|Ultimate outcome||Improved health, education and economic opportunities for poor women and men, girls and boys, particularly in rural Honduras|
|Intermediate outcomes||Increased sustainable agricultural production and consumption of quality nutritious food by Honduran women, men, boys and girls||Improved protection by health system stakeholders of Hondurans, particularly women and children, from selected preventable diseases and other specific health challenges||Improved management and delivery of quality basic education|
|Immediate outcomes||100 Increased access to quality nutritious food by Honduran women, men, girls and boys||200 Improved access to essential inputs for environmentally sustainable production (e.g., land title, water, financial services, new technologies), and to markets (local, national, regional, international) by small rural producers, especially women||300 Strengthened capacity of the Honduras Ministry of Health (MoH) and other key stakeholders, including civil society, to combat selected preventable diseases and address other specific health challenges particularly of women and children in a gender-sensitive and environmentally sustainable manner||400 Increased access to potable water and sanitation for Honduras women, men, and children||500 Increased capacity of national and local actors to effectively manage the education system||600 Enhanced capacity in gender-sensitive pedagogical leadership|
Appendix 2: Methodology – Sampling approach
A purposive sampling approach was used to ensure representation of thematic sectors, delivery channels, and investment types. Twenty-seven projects (15 NGM, 12 KFM) out of the overall portfolio of 94 projects were selected in consultation with representatives from both the NGM and KFM branches. The evaluation project sample represents 74% ($130 million) of total bilateral aid disbursements ($175 million) to Honduras that were made through the Global Affairs Canada NGM, KFM, MFM and IFM branches over the evaluation period.
No MFM projects were selected, as projects funded over the period were focused on humanitarian efforts and represented only 2% of bilateral aid disbursements. While IFM projects (representing 1% of bilateral aid disbursements) were not specifically included in the evaluation sample, the relation of IFM’s Anti-Crime Capacity Building Program (ACCBP) projects to KFM project support to the justice sector in Honduras was considered.
|Sample||Criteria for Project Selection|
|Americas Branch (NGM)||15 projects in the following sectors:|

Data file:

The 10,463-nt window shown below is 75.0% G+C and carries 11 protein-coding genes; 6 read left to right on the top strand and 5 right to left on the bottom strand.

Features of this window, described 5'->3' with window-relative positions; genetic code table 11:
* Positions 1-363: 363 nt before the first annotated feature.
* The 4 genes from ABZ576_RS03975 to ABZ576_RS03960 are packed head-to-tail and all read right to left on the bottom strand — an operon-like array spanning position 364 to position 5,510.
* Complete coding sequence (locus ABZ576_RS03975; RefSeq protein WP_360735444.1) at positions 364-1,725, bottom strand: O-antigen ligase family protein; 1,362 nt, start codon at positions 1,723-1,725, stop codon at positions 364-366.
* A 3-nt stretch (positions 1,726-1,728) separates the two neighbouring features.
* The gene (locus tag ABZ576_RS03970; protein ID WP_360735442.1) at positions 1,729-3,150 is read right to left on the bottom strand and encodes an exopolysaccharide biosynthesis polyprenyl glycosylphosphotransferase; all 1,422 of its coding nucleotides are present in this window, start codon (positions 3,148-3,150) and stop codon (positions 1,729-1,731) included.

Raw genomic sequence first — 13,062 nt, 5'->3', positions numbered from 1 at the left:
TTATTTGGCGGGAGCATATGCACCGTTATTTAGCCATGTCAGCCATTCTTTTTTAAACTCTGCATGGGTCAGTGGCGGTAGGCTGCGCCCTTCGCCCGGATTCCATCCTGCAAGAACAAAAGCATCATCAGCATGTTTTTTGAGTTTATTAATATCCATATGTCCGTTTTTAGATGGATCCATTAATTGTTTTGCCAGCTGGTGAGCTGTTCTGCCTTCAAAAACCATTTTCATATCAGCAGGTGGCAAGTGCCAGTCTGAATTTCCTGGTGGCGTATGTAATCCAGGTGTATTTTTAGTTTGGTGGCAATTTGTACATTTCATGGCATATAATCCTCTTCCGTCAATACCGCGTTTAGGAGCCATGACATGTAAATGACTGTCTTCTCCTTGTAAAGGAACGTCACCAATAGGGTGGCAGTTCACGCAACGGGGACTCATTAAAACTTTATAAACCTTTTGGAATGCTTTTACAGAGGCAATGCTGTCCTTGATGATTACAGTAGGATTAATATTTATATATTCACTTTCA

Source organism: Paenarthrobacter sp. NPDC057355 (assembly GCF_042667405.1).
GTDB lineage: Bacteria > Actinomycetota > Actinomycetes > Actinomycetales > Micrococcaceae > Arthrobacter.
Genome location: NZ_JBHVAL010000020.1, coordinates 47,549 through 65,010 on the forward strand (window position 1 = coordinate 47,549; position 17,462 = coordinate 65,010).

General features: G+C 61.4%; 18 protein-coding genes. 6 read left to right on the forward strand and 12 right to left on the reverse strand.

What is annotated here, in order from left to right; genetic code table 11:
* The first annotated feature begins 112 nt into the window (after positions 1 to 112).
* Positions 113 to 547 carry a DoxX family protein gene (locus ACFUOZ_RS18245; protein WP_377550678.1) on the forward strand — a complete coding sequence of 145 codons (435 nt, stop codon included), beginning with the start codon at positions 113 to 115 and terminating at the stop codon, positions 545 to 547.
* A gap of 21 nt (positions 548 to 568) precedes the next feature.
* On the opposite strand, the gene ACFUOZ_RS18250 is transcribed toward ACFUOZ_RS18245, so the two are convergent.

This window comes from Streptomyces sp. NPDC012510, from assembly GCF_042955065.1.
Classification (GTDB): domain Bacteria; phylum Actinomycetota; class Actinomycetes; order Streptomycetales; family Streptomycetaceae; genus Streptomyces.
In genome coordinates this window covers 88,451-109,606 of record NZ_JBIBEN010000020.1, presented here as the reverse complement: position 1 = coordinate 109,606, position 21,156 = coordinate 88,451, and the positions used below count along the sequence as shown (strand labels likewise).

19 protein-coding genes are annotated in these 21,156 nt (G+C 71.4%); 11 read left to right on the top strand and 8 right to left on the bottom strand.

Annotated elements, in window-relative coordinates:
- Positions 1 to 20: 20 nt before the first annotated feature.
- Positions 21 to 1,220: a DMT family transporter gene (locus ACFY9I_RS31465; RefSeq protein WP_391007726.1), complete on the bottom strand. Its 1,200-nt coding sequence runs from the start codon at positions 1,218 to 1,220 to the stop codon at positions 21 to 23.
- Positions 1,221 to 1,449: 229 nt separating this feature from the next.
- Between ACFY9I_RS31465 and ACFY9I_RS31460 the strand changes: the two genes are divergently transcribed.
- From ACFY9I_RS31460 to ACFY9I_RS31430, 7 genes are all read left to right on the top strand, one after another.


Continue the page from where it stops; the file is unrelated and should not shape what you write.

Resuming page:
|Partnerships for Development Innovation Branch (KFM)||12 projects in the following sectors:|
Appendix 3: Data limitations
- Security considerations restricted the evaluators’ ability to purposively select and conduct site visits and reach beneficiaries in rural and marginalized areas.
- Limited availability and consistency of performance data, including:
- lack of current and reliable quantitative national data, especially in the health sector;
- limited program-level performance data, particularly for longer-term outcomes
- project data sometimes not disaggregated by age, gender, and other characteristics.
- Inconsistencies in collection of timeline data for project approvals, start dates and end dates. This limited the rigour of analysis that could be conducted to assess efficiency.
- site visits selected in consultation with security program officer
- meetings held at alternative locations to reach some beneficiary groups and other stakeholders
- conducted detailed project reviews, including assessments of project-level indicators and data
- used alternative data sources from well-respected and credible sources
- differing time stamps on source documents were noted and a consistent approach taken
- projects with data gaps removed and analysis was conducted on a sub-set of projects (n=23)
Appendix 4: Management response to the recommendations
|Recommendations||Commitments||Actions||Responsibility Centre||Target Completion Date|
1) Review project management processes to:
a) identify inefficiencies and bottlenecks in the application of the Authorized Programming Process (APP) by the Honduras Program and develop an action plan to address
Honduras Development Program
The Honduras Development Program agrees to identify and address any Authorized Programming Process (APP) inefficiencies within their span of control.
Process issues that are governed by corporate procedures will be addressed by the International Assistance Operations Bureau (DPD).
Honduras Development Program
The Honduras Program will conduct a review of its application of the Authorized Programming Process, in consultation with the International Assistance Operations Bureau (DPD). The review will include clear follow-up actions that address any inefficiency, bottlenecks, and time delays that are within the program’s span of control. The Honduras Program will also seek appropriate opportunities to participate in APP pilots that are testing faster and more efficient programming processes.
Process issues that require a corporate solution will be recommended to DPD and the CFO Branch. DPD will address these broader process issues via corporate action plans (e.g., the Feminist International Assistance Action Plan and the Harmonization Plan).
Honduras Development Program with support from DPD
Review completed by January 1, 2018.
International Assistance Operations (DPD)
A departmental review of the use of APP by the Development stream was conducted in 2016. The review, it was found that current APP steps were generally deemed appropriate; however, there was often an unclear understanding regarding the use and application of the APP; more work was being put into a step than is required; and, that programming Branches often added steps not included within the APP process.The APP process will continue to be assessed regularly to identify and implement streamlined approaches.